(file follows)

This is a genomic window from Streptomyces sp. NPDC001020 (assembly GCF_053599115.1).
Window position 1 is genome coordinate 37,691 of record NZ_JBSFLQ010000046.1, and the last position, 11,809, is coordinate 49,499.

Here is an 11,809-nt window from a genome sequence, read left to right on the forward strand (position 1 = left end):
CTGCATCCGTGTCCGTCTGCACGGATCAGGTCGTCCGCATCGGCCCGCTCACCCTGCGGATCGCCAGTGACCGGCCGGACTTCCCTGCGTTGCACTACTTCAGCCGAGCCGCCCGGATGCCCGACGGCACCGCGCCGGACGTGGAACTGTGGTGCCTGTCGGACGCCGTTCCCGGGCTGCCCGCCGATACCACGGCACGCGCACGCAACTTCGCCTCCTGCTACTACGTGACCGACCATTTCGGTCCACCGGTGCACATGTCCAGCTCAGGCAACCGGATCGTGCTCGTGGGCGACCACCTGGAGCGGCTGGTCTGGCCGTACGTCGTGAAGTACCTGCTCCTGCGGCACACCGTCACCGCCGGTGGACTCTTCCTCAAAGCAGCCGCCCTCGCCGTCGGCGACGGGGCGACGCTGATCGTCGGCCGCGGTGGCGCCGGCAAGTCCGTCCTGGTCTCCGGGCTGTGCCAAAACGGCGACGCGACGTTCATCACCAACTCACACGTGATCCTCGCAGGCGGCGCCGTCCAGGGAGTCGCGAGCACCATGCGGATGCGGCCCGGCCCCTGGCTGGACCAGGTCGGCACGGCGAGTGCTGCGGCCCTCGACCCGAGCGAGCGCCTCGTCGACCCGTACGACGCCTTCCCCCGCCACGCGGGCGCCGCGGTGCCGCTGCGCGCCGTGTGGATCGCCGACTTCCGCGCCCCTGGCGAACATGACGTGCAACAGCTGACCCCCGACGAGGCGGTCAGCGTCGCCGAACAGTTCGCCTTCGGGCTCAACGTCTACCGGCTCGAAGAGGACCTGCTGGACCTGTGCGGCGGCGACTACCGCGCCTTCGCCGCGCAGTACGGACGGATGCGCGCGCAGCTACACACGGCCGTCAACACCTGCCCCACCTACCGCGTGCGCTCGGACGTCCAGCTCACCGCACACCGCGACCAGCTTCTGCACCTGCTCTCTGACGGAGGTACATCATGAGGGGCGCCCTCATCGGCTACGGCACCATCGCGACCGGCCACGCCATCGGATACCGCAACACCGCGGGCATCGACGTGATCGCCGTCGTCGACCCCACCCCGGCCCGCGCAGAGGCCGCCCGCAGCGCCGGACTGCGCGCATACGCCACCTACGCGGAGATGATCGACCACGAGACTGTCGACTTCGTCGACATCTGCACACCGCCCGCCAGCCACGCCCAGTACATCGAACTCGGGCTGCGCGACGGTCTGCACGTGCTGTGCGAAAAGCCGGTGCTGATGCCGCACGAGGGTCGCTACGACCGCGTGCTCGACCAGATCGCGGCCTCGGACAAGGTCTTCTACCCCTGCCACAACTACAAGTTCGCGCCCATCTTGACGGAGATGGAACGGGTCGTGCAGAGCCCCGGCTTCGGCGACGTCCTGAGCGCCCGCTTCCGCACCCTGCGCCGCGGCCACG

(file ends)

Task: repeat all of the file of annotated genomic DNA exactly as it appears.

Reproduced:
This is a genomic window from Streptomyces sp. NPDC001020 (assembly GCF_053599115.1).
Window position 1 is genome coordinate 37,691 of record NZ_JBSFLQ010000046.1, and the last position, 11,809, is coordinate 49,499.

Here is an 11,809-nt window from a genome sequence, read left to right on the forward strand (position 1 = left end):
CTGCATCCGTGTCCGTCTGCACGGATCAGGTCGTCCGCATCGGCCCGCTCACCCTGCGGATCGCCAGTGACCGGCCGGACTTCCCTGCGTTGCACTACTTCAGCCGAGCCGCCCGGATGCCCGACGGCACCGCGCCGGACGTGGAACTGTGGTGCCTGTCGGACGCCGTTCCCGGGCTGCCCGCCGATACCACGGCACGCGCACGCAACTTCGCCTCCTGCTACTACGTGACCGACCATTTCGGTCCACCGGTGCACATGTCCAGCTCAGGCAACCGGATCGTGCTCGTGGGCGACCACCTGGAGCGGCTGGTCTGGCCGTACGTCGTGAAGTACCTGCTCCTGCGGCACACCGTCACCGCCGGTGGACTCTTCCTCAAAGCAGCCGCCCTCGCCGTCGGCGACGGGGCGACGCTGATCGTCGGCCGCGGTGGCGCCGGCAAGTCCGTCCTGGTCTCCGGGCTGTGCCAAAACGGCGACGCGACGTTCATCACCAACTCACACGTGATCCTCGCAGGCGGCGCCGTCCAGGGAGTCGCGAGCACCATGCGGATGCGGCCCGGCCCCTGGCTGGACCAGGTCGGCACGGCGAGTGCTGCGGCCCTCGACCCGAGCGAGCGCCTCGTCGACCCGTACGACGCCTTCCCCCGCCACGCGGGCGCCGCGGTGCCGCTGCGCGCCGTGTGGATCGCCGACTTCCGCGCCCCTGGCGAACATGACGTGCAACAGCTGACCCCCGACGAGGCGGTCAGCGTCGCCGAACAGTTCGCCTTCGGGCTCAACGTCTACCGGCTCGAAGAGGACCTGCTGGACCTGTGCGGCGGCGACTACCGCGCCTTCGCCGCGCAGTACGGACGGATGCGCGCGCAGCTACACACGGCCGTCAACACCTGCCCCACCTACCGCGTGCGCTCGGACGTCCAGCTCACCGCACACCGCGACCAGCTTCTGCACCTGCTCTCTGACGGAGGTACATCATGAGGGGCGCCCTCATCGGCTACGGCACCATCGCGACCGGCCACGCCATCGGATACCGCAACACCGCGGGCATCGACGTGATCGCCGTCGTCGACCCCACCCCGGCCCGCGCAGAGGCCGCCCGCAGCGCCGGACTGCGCGCATACGCCACCTACGCGGAGATGATCGACCACGAGACTGTCGACTTCGTCGACATCTGCACACCGCCCGCCAGCCACGCCCAGTACATCGAACTCGGGCTGCGCGACGGTCTGCACGTGCTGTGCGAAAAGCCGGTGCTGATGCCGCACGAGGGTCGCTACGACCGCGTGCTCGACCAGATCGCGGCCTCGGACAAGGTCTTCTACCCCTGCCACAACTACAAGTTCGCGCCCATCTTGACGGAGATGGAACGGGTCGTGCAGAGCCCCGGCTTCGGCGACGTCCTGAGCGCCCGCTTCCGCACCCTGCGCCGCGGCCACG